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The U.S dollar was a star last week, as the monetary policy divergence between the U.S Federal Reserve and other major central banks sent the greenback higher against most of its peers.
The dollar strengthened after New York Fed President William Dudley on Wednesday said that the U.S. central bank will likely raise interest rates later this year if the economy remains on its current trajectory. Furthermore, expectations that Hillary Clinton will win the U.S. presidential election grew strongly after her victory in the third and final U.S presidential debate. This also added to the view that a December rate hike is likely. Fed will hold its next meeting in November. Still, a rate hike ahead of the presidential election is considered as unlikely.
Expectations for higher rates typically boost the dollar by making it more attractive to yield seeking investors. However, it would be misjudged if we didn’t mention the slump of the euro when it comes to the greenback’s strength.
The euro plunged sharply on Friday following comments by the European Central Bank President Mario Draghi that the quantitative easing program would not end before March 2017. President Draghi stated that the central bank had not discuss about tapering its 1.7 trillion euro ($1.86 trillion) asset-buying program, regarding a slow rise in inflation and risks from foreign weak demand.
A string of data for the Euro area will be released next week. The single currency will start its volatility on Monday with Markit flash PMIs for key Eurozone countries (Germany and France) as well as for the whole region. The German Ifo survey out on Tuesday is expected to show a slight improvement in the current conditions index. More economic data for the 28-nation bloc will follow on Friday with the Eurozone’s economic sentiment index and preliminary German inflation numbers.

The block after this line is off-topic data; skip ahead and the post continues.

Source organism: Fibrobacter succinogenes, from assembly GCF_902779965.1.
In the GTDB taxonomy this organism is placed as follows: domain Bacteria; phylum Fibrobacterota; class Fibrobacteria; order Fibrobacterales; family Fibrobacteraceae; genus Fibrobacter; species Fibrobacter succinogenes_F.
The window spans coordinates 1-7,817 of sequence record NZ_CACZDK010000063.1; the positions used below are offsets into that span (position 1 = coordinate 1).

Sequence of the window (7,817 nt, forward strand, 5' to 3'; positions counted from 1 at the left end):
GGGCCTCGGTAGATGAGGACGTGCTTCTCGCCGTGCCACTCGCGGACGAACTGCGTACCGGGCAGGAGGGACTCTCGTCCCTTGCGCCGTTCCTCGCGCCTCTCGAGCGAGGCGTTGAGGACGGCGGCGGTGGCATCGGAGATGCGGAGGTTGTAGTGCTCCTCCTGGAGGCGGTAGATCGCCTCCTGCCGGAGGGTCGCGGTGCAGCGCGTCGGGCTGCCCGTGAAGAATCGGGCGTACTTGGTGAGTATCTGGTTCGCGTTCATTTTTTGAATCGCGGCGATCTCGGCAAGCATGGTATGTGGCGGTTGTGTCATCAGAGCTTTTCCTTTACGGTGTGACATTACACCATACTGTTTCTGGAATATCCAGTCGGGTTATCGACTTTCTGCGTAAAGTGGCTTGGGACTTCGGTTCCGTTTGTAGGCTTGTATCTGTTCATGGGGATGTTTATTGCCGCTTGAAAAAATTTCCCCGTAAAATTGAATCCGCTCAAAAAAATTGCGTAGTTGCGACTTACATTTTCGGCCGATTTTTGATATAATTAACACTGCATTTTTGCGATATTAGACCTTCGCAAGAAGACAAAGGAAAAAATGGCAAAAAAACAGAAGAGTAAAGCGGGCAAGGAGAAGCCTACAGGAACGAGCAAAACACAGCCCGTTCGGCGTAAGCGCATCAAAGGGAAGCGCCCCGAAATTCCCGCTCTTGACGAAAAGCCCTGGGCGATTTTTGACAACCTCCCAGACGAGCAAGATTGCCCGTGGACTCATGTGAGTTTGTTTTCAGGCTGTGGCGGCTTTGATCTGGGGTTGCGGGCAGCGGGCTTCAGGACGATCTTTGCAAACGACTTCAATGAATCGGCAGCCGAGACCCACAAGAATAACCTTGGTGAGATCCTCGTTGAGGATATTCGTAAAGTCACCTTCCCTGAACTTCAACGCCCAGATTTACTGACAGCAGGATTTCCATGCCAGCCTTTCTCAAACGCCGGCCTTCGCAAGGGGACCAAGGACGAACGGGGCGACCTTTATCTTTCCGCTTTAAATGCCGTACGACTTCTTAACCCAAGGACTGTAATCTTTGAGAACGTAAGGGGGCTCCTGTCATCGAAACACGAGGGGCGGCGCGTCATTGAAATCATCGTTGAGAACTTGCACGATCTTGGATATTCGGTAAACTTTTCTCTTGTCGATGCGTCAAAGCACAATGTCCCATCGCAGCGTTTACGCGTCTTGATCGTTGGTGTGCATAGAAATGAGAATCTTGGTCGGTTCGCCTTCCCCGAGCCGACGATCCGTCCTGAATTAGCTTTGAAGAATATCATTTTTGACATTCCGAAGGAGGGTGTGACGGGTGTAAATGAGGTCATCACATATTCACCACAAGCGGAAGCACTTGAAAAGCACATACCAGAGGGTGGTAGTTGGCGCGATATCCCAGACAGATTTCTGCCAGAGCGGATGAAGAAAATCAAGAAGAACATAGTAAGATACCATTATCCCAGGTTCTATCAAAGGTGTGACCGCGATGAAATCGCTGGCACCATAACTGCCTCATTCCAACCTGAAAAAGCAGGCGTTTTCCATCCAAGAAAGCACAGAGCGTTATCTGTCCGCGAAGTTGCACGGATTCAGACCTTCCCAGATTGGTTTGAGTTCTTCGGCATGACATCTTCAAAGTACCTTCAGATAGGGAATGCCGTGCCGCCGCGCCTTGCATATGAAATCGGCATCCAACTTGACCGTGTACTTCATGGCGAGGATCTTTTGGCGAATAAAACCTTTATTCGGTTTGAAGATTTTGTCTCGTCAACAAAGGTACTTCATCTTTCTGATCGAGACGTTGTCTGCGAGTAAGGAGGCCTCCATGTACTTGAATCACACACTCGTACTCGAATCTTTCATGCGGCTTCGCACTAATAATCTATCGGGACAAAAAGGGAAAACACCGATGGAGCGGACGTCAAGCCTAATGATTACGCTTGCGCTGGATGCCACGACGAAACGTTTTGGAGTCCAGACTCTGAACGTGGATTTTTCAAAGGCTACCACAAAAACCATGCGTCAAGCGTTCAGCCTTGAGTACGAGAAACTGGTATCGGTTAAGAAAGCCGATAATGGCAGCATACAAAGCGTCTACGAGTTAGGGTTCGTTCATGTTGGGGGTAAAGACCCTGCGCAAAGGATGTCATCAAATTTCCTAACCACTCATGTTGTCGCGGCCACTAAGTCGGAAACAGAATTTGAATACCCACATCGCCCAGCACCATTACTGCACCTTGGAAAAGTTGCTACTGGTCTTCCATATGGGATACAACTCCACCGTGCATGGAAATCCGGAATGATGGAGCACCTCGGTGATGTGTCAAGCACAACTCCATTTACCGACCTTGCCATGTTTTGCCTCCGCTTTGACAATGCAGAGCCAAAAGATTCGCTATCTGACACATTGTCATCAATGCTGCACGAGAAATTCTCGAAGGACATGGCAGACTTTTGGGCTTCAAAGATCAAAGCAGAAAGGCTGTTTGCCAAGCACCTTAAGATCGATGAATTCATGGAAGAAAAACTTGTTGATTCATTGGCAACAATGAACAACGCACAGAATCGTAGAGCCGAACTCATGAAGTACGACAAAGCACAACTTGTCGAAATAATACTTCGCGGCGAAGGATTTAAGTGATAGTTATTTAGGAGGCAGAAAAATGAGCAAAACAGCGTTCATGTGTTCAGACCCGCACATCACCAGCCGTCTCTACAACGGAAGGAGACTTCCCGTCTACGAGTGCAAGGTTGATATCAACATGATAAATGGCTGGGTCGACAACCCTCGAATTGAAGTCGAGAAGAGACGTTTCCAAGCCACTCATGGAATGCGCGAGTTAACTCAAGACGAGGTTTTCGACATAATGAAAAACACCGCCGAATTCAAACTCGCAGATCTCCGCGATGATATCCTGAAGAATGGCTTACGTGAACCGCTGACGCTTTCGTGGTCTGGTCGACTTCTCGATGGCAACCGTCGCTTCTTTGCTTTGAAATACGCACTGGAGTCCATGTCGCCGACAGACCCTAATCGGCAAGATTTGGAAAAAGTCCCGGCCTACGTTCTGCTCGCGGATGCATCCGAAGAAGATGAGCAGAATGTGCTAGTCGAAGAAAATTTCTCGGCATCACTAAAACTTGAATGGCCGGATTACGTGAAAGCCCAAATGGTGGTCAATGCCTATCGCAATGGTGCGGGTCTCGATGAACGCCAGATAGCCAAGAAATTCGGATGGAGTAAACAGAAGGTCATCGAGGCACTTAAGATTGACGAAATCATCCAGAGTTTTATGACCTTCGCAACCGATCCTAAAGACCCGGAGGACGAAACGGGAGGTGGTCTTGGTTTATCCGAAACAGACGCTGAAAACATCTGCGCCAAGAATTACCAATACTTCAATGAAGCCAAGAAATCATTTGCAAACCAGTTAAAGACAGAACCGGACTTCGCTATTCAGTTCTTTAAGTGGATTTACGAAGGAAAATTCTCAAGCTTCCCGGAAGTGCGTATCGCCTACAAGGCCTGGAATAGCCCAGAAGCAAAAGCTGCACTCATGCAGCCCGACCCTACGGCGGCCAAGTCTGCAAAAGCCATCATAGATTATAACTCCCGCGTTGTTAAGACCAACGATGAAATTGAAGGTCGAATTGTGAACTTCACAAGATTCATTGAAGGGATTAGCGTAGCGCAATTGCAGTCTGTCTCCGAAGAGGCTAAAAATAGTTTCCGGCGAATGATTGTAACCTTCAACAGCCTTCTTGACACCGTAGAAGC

Following a conference following the policy reviews last Thursday, ECB President Mario Draghi will have another speech about “Stability, Equality and Monetary Policy” on Tuesday.
In the U.S, the most important statistic is probably the release of third quarter growth on Friday. However, other economic parameters such as durable goods orders, housing data and business surveys will keep traders occupied until the key Friday’s Advance GDP, which is forecast to post at the highest since the last quarter of 2014.
If the preliminary third quarter GDP data meets economists’ expectation of a substantial growth rate of 2.5% in the third quarter, the US economy will have a well performance during the second half of the year given the weakness that occurred during the first six months of 2016. Strong economic growth and an improving labor market will give the Fed fewer reasons to delay a rate increase in December.
The Pound ended last week higher versus the U.S dollar thanks to the U.K inflation data, which was reported to have jumped to its highest in nearly two years.
Data from the Office for National Statistics reported that U.K consumer prices added 1% in September compared to the same month a year ago, following a 0.6% rise in the year to August. The reading outstripped expectations of a rise to 0.9%, and reached the 1% rate for the first time since November 2014. ONS said it did not see explicit evidence of the pound’s weakness in consumer-price changes, but it is affecting producer prices as a cheaper local currency pushes up the price of imported goods in the UK.